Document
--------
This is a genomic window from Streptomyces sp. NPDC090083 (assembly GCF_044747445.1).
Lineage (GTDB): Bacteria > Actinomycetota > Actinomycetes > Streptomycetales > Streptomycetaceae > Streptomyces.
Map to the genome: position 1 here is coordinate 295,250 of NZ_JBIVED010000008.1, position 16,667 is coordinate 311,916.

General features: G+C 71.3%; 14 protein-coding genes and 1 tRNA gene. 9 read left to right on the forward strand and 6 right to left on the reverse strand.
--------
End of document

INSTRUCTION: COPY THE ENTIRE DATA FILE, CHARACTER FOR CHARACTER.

This is a genomic window from Streptomyces sp. NPDC090083 (assembly GCF_044747445.1).
Lineage (GTDB): Bacteria > Actinomycetota > Actinomycetes > Streptomycetales > Streptomycetaceae > Streptomyces.
Map to the genome: position 1 here is coordinate 295,250 of NZ_JBIVED010000008.1, position 16,667 is coordinate 311,916.

General features: G+C 71.3%; 14 protein-coding genes and 1 tRNA gene. 9 read left to right on the forward strand and 6 right to left on the reverse strand.